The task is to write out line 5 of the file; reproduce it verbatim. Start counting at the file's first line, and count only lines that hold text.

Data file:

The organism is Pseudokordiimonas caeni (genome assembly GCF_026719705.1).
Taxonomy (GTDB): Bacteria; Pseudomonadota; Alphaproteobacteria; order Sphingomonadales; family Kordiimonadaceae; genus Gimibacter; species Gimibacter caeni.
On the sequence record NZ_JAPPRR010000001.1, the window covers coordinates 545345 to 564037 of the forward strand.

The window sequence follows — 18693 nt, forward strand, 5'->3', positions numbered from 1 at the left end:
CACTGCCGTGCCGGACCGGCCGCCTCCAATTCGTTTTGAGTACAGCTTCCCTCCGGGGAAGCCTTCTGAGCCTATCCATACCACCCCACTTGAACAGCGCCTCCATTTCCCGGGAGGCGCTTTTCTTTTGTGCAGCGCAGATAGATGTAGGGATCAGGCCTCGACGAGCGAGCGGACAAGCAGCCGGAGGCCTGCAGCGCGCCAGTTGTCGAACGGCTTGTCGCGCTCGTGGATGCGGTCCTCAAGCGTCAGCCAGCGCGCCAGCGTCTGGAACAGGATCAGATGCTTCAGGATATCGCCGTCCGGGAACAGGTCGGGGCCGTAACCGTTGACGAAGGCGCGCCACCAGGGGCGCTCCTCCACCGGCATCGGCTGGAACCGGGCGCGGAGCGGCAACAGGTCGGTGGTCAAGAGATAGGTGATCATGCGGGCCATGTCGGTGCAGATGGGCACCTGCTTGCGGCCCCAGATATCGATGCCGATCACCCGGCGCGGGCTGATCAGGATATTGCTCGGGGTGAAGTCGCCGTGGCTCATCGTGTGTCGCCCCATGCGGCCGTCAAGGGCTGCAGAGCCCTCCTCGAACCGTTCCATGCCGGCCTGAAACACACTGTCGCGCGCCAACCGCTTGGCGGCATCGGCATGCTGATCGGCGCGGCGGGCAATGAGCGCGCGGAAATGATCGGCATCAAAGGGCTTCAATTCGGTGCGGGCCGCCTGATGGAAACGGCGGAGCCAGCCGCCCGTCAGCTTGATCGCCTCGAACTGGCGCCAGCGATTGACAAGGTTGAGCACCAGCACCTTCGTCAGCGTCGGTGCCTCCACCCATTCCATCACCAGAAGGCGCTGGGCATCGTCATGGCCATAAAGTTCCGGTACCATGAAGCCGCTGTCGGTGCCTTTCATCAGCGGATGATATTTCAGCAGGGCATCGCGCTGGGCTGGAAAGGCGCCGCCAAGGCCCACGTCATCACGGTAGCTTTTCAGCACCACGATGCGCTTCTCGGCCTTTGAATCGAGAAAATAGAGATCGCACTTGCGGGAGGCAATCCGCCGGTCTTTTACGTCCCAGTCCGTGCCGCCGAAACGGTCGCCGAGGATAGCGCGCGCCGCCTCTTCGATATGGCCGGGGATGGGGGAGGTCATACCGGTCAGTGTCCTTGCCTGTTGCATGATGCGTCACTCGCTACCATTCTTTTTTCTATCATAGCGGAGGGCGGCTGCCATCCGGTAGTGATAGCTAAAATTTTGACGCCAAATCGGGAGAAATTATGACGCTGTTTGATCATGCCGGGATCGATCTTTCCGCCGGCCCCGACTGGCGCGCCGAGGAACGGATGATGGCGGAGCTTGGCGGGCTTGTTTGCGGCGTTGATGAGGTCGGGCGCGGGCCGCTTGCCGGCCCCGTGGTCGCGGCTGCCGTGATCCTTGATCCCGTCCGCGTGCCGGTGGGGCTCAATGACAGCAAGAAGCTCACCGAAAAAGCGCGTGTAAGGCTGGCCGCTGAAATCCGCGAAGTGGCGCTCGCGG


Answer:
CACTGCCGTGCCGGACCGGCCGCCTCCAATTCGTTTTGAGTACAGCTTCCCTCCGGGGAAGCCTTCTGAGCCTATCCATACCACCCCACTTGAACAGCGCCTCCATTTCCCGGGAGGCGCTTTTCTTTTGTGCAGCGCAGATAGATGTAGGGATCAGGCCTCGACGAGCGAGCGGACAAGCAGCCGGAGGCCTGCAGCGCGCCAGTTGTCGAACGGCTTGTCGCGCTCGTGGATGCGGTCCTCAAGCGTCAGCCAGCGCGCCAGCGTCTGGAACAGGATCAGATGCTTCAGGATATCGCCGTCCGGGAACAGGTCGGGGCCGTAACCGTTGACGAAGGCGCGCCACCAGGGGCGCTCCTCCACCGGCATCGGCTGGAACCGGGCGCGGAGCGGCAACAGGTCGGTGGTCAAGAGATAGGTGATCATGCGGGCCATGTCGGTGCAGATGGGCACCTGCTTGCGGCCCCAGATATCGATGCCGATCACCCGGCGCGGGCTGATCAGGATATTGCTCGGGGTGAAGTCGCCGTGGCTCATCGTGTGTCGCCCCATGCGGCCGTCAAGGGCTGCAGAGCCCTCCTCGAACCGTTCCATGCCGGCCTGAAACACACTGTCGCGCGCCAACCGCTTGGCGGCATCGGCATGCTGATCGGCGCGGCGGGCAATGAGCGCGCGGAAATGATCGGCATCAAAGGGCTTCAATTCGGTGCGGGCCGCCTGATGGAAACGGCGGAGCCAGCCGCCCGTCAGCTTGATCGCCTCGAACTGGCGCCAGCGATTGACAAGGTTGAGCACCAGCACCTTCGTCAGCGTCGGTGCCTCCACCCATTCCATCACCAGAAGGCGCTGGGCATCGTCATGGCCATAAAGTTCCGGTACCATGAAGCCGCTGTCGGTGCCTTTCATCAGCGGATGATATTTCAGCAGGGCATCGCGCTGGGCTGGAAAGGCGCCGCCAAGGCCCACGTCATCACGGTAGCTTTTCAGCACCACGATGCGCTTCTCGGCCTTTGAATCGAGAAAATAGAGATCGCACTTGCGGGAGGCAATCCGCCGGTCTTTTACGTCCCAGTCCGTGCCGCCGAAACGGTCGCCGAGGATAGCGCGCGCCGCCTCTTCGATATGGCCGGGGATGGGGGAGGTCATACCGGTCAGTGTCCTTGCCTGTTGCATGATGCGTCACTCGCTACCATTCTTTTTTCTATCATAGCGGAGGGCGGCTGCCATCCGGTAGTGATAGCTAAAATTTTGACGCCAAATCGGGAGAAATTATGACGCTGTTTGATCATGCCGGGATCGATCTTTCCGCCGGCCCCGACTGGCGCGCCGAGGAACGGATGATGGCGGAGCTTGGCGGGCTTGTTTGCGGCGTTGATGAGGTCGGGCGCGGGCCGCTTGCCGGCCCCGTGGTCGCGGCTGCCGTGATCCTTGATCCCGTCCGCGTGCCGGTGGGGCTCAATGACAGCAAGAAGCTCACCGAAAAAGCGCGTGTAAGGCTGGCCGCTGAAATCCGCGAAGTGGCGCTCGCGG